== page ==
Diagnosis and Chiropractic

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     Recently I had an opportunity to talk to a group of about 100 students at a chiropractic college, one that is not known for being straight, either traditional or objective. This particular group was a class whose instructor was gracious enough to give me two hours of her class time. Because the class had not come specifically to hear me speak, many of them were totally antagonistic toward my presentation of straight chiropractic. In fact, I can say that I have not ever experienced that kind of enmity before. (I guess I need to get out more often into less friendly environments. Or maybe the problem is that too many schools and groups will not allow me on campus to speak to their students). What I was not prepared for was the unwarranted confidence the students had in their ability to diagnose.
 

It is unfortunate that these students were actually taught the irrational and arrogant falsity that they are as good as medical doctors in screening people for medical conditions. Actually, one or two of them even thought they were better than medical doctors because, as students, they had found something that a medical doctor had missed. Perhaps, it does not take too much teaching or convincing to believe that you are as good or better than a medical doctor. It seems that prideful arrogance, the “first deadly sin,” comes natural to most people. If that is the case, then it would be relatively easy to convince a medopractic student that he or she is as good a diagnostician as a medical doctor. Of course, criticizing the medical profession’s diagnostic skills help to convince ourselves that we are as competent as them. Forget the fact that even if we were equally as skilled in diagnosis as the medical doctors, we would still fall woefully short.
Thinking that a few hours of classroom lectures on diagnosis (usually taught by a chiropractor with no medical training) makes a chiropractor as competent as a medical doctor who spends at least as much time in the classroom plus two years in a sixty-hour-a week internship may be the greatest divorcement from reality that exists within our profession. To be able to properly diagnose you must see many people in all kinds of situations and see the non-classical conditions. Chiropractic students and even chiropractors do not have that kind of opportunity. For every chiropractor who finds something a medical doctor misses, there will be a hundred that miss something the average medical doctor will find.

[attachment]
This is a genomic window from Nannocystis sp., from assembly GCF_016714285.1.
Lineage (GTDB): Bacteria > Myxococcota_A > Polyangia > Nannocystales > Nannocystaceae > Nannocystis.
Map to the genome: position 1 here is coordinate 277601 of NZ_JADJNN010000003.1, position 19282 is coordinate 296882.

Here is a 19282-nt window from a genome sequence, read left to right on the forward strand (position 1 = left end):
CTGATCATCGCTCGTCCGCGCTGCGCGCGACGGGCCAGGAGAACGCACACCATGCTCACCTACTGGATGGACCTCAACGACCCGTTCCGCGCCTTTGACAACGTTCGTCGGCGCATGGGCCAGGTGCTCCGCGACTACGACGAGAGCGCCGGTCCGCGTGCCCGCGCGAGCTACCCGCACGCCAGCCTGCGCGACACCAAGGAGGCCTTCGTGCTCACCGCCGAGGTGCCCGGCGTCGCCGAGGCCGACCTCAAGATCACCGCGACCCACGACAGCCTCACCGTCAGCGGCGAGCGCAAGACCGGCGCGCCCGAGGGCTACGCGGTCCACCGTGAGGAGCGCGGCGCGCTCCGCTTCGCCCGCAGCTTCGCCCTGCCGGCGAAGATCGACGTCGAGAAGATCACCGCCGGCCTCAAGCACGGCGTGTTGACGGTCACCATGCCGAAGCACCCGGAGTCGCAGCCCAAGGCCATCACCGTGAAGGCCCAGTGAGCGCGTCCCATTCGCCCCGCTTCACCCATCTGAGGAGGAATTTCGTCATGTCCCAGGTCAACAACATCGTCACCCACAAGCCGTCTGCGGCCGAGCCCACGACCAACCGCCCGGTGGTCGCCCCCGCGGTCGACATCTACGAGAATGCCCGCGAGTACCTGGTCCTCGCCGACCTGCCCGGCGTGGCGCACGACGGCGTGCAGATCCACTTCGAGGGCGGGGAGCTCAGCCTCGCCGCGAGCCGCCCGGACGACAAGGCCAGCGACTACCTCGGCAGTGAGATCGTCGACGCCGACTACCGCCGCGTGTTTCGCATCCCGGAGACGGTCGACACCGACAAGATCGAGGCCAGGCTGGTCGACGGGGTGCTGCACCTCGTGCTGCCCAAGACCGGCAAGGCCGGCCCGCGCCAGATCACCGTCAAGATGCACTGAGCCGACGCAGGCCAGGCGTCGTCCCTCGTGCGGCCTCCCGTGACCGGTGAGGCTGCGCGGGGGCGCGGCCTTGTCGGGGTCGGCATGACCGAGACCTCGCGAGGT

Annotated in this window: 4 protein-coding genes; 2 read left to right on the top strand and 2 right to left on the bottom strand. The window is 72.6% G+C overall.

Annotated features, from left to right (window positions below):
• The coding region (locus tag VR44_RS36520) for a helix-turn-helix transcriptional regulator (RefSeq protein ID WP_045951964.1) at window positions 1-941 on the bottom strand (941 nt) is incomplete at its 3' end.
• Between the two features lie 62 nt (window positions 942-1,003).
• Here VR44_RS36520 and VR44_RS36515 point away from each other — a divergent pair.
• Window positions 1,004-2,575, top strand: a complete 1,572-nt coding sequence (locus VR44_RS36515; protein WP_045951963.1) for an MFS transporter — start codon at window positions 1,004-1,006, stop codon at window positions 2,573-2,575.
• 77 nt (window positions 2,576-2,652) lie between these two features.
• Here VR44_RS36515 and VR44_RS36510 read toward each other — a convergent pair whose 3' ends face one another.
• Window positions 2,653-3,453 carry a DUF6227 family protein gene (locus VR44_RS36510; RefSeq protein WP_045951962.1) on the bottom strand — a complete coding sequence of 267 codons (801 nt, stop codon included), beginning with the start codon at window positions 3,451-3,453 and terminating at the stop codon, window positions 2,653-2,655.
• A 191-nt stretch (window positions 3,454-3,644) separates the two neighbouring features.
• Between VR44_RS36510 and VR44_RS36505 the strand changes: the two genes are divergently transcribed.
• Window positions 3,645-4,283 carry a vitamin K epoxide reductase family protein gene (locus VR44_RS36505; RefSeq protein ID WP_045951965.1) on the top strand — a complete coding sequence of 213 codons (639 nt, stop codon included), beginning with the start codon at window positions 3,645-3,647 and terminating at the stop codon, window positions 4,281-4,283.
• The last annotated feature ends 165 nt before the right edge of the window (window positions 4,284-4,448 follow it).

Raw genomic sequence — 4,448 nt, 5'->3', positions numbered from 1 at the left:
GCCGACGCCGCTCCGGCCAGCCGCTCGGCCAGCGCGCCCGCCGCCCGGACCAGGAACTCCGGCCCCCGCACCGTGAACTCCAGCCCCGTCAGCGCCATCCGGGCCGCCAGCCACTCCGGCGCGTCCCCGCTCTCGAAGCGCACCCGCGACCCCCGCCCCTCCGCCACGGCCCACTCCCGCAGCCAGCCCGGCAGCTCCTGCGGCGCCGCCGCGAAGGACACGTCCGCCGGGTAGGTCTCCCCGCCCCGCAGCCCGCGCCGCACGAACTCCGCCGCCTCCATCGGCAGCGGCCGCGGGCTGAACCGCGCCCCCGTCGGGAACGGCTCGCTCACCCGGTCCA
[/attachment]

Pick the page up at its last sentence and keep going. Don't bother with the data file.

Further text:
The real humor is in the fact that many of these chiropractors believe that straights are a danger to the public.Who is more dangerous, an unqualified person trying to perform a procedure or someone who does not claim the ability and refuses to perform that procedure under any circumstances?

We may be turning out brighter students in our chiropractic colleges than we were fifty or sixty years ago, but from some of the irrational thinking that I recently heard, I would say that many, for all their education, truly do not have a clue as to the reality of a medical type chiropractic practice and are being taught by those who do not have a clue themselves. v14n4

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